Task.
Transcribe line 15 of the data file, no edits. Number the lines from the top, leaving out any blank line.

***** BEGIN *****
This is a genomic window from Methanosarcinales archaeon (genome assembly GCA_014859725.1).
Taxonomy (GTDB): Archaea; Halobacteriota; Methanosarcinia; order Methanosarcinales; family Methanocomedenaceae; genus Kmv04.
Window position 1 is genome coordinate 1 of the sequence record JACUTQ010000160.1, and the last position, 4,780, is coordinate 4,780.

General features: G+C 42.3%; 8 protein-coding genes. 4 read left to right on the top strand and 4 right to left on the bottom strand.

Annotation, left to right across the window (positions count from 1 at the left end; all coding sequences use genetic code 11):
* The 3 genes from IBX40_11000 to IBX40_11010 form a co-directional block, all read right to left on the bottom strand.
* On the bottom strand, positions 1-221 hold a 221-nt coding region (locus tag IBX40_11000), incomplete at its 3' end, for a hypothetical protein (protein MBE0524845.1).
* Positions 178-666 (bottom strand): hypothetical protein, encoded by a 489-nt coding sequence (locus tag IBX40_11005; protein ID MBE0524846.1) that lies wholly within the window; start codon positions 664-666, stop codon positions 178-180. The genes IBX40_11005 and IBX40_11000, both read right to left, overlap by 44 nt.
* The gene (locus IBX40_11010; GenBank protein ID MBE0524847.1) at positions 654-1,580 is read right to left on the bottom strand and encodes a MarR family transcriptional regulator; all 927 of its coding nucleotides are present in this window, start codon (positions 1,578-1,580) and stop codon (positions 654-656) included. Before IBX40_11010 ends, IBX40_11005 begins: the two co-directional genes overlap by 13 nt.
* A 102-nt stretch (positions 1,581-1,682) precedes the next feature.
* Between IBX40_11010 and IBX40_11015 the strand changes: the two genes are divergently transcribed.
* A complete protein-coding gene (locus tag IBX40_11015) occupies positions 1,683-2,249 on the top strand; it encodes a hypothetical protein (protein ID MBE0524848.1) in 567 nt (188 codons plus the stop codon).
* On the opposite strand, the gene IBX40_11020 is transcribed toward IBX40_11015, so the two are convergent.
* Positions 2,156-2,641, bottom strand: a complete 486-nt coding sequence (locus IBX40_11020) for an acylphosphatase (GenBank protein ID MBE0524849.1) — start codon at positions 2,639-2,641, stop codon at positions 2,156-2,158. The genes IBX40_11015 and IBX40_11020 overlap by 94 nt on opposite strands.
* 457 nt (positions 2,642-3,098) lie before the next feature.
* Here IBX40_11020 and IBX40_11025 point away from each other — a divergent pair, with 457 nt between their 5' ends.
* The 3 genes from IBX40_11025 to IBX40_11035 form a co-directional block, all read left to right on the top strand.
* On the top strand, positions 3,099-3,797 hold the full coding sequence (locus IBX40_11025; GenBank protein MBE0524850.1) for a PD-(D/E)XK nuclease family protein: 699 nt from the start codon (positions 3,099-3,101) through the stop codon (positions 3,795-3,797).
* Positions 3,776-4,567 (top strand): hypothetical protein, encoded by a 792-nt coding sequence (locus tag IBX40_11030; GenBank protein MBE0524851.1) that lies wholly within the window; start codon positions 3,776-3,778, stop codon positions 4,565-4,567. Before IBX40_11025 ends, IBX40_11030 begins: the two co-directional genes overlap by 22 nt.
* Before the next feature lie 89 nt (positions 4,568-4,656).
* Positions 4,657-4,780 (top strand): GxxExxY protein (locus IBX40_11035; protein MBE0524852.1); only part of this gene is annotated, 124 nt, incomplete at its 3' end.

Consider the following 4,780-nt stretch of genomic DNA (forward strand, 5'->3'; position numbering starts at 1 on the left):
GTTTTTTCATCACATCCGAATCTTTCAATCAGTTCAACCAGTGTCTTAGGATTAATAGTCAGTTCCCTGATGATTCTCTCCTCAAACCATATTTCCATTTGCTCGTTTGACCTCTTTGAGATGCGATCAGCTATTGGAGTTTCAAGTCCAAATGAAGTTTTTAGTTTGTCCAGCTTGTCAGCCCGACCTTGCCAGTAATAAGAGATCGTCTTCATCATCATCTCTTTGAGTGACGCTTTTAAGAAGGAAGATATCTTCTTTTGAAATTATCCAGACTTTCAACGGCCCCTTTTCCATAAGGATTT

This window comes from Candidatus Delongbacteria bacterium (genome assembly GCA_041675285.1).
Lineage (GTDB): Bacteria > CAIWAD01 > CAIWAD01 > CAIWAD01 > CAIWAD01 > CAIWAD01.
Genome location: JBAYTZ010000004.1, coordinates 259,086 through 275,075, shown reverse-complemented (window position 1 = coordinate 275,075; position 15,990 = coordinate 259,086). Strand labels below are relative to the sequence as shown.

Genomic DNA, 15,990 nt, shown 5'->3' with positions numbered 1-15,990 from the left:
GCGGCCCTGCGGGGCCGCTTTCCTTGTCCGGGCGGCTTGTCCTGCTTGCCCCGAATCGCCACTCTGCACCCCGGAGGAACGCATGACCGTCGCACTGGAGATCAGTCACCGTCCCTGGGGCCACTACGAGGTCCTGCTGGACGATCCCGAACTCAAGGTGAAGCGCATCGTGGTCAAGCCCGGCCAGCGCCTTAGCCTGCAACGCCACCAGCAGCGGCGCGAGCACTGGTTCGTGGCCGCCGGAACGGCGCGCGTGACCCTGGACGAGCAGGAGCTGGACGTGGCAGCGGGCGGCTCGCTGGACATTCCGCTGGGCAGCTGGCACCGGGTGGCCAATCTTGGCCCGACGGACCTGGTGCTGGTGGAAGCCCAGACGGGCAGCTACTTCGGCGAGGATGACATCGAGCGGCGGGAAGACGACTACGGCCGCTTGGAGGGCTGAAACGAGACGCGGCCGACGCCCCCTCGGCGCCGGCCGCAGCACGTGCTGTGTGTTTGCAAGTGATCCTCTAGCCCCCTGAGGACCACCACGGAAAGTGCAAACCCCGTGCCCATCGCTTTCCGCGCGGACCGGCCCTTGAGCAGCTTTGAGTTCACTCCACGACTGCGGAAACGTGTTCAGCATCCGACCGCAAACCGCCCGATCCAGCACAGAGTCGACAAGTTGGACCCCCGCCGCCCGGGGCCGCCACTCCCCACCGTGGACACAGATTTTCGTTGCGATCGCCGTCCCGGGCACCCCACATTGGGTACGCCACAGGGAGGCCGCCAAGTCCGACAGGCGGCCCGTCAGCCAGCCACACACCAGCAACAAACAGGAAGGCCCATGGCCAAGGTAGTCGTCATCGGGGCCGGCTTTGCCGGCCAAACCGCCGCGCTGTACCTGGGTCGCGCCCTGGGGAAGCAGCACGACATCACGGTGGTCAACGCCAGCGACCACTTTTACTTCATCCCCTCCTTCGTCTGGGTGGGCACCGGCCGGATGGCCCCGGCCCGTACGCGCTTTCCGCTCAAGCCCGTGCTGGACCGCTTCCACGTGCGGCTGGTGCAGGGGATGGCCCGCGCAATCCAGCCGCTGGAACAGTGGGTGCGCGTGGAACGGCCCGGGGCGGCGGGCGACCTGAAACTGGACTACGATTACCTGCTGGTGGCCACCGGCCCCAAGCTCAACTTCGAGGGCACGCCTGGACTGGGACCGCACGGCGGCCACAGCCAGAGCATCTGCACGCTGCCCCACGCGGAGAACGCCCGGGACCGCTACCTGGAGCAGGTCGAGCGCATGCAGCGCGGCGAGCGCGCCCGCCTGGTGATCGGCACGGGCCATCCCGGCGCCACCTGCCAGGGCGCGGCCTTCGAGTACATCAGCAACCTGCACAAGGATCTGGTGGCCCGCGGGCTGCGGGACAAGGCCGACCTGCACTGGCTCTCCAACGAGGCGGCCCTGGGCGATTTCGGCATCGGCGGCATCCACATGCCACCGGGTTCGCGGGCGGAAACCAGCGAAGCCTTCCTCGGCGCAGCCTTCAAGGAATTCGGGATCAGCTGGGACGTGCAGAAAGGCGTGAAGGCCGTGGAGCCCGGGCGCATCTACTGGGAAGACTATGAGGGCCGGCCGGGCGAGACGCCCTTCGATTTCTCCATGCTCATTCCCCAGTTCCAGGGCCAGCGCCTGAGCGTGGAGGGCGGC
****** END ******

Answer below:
* 457 nt (positions 2,642-3,098) lie before the next feature.